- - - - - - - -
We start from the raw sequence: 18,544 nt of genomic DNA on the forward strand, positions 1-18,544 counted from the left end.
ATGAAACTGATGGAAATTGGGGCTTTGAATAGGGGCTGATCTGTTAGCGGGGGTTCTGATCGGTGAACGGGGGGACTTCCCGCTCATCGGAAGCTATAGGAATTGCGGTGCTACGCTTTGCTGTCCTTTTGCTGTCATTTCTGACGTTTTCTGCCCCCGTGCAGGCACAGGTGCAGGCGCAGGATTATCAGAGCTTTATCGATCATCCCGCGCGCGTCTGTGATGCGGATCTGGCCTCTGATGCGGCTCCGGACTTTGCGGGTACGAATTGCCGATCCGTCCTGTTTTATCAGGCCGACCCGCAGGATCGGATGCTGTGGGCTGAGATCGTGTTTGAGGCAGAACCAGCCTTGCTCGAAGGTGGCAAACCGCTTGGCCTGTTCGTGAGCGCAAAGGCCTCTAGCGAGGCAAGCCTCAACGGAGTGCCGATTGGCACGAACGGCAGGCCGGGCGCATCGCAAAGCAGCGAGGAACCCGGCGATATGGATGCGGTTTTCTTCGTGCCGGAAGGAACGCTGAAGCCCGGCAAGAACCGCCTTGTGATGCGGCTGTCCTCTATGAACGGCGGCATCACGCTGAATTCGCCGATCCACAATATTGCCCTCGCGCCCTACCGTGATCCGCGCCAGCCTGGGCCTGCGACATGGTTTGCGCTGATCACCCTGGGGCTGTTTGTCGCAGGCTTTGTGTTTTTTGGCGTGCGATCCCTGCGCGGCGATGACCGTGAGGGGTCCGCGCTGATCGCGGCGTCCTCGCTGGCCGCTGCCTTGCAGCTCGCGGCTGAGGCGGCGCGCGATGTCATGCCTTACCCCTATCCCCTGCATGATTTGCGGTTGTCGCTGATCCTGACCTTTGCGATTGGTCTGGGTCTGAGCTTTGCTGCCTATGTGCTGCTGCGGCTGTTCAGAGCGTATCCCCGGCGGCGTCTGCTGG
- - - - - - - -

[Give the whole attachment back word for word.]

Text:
We start from the raw sequence: 18,544 nt of genomic DNA on the forward strand, positions 1-18,544 counted from the left end.
ATGAAACTGATGGAAATTGGGGCTTTGAATAGGGGCTGATCTGTTAGCGGGGGTTCTGATCGGTGAACGGGGGGACTTCCCGCTCATCGGAAGCTATAGGAATTGCGGTGCTACGCTTTGCTGTCCTTTTGCTGTCATTTCTGACGTTTTCTGCCCCCGTGCAGGCACAGGTGCAGGCGCAGGATTATCAGAGCTTTATCGATCATCCCGCGCGCGTCTGTGATGCGGATCTGGCCTCTGATGCGGCTCCGGACTTTGCGGGTACGAATTGCCGATCCGTCCTGTTTTATCAGGCCGACCCGCAGGATCGGATGCTGTGGGCTGAGATCGTGTTTGAGGCAGAACCAGCCTTGCTCGAAGGTGGCAAACCGCTTGGCCTGTTCGTGAGCGCAAAGGCCTCTAGCGAGGCAAGCCTCAACGGAGTGCCGATTGGCACGAACGGCAGGCCGGGCGCATCGCAAAGCAGCGAGGAACCCGGCGATATGGATGCGGTTTTCTTCGTGCCGGAAGGAACGCTGAAGCCCGGCAAGAACCGCCTTGTGATGCGGCTGTCCTCTATGAACGGCGGCATCACGCTGAATTCGCCGATCCACAATATTGCCCTCGCGCCCTACCGTGATCCGCGCCAGCCTGGGCCTGCGACATGGTTTGCGCTGATCACCCTGGGGCTGTTTGTCGCAGGCTTTGTGTTTTTTGGCGTGCGATCCCTGCGCGGCGATGACCGTGAGGGGTCCGCGCTGATCGCGGCGTCCTCGCTGGCCGCTGCCTTGCAGCTCGCGGCTGAGGCGGCGCGCGATGTCATGCCTTACCCCTATCCCCTGCATGATTTGCGGTTGTCGCTGATCCTGACCTTTGCGATTGGTCTGGGTCTGAGCTTTGCTGCCTATGTGCTGCTGCGGCTGTTCAGAGCGTATCCCCGGCGGCGTCTGCTGG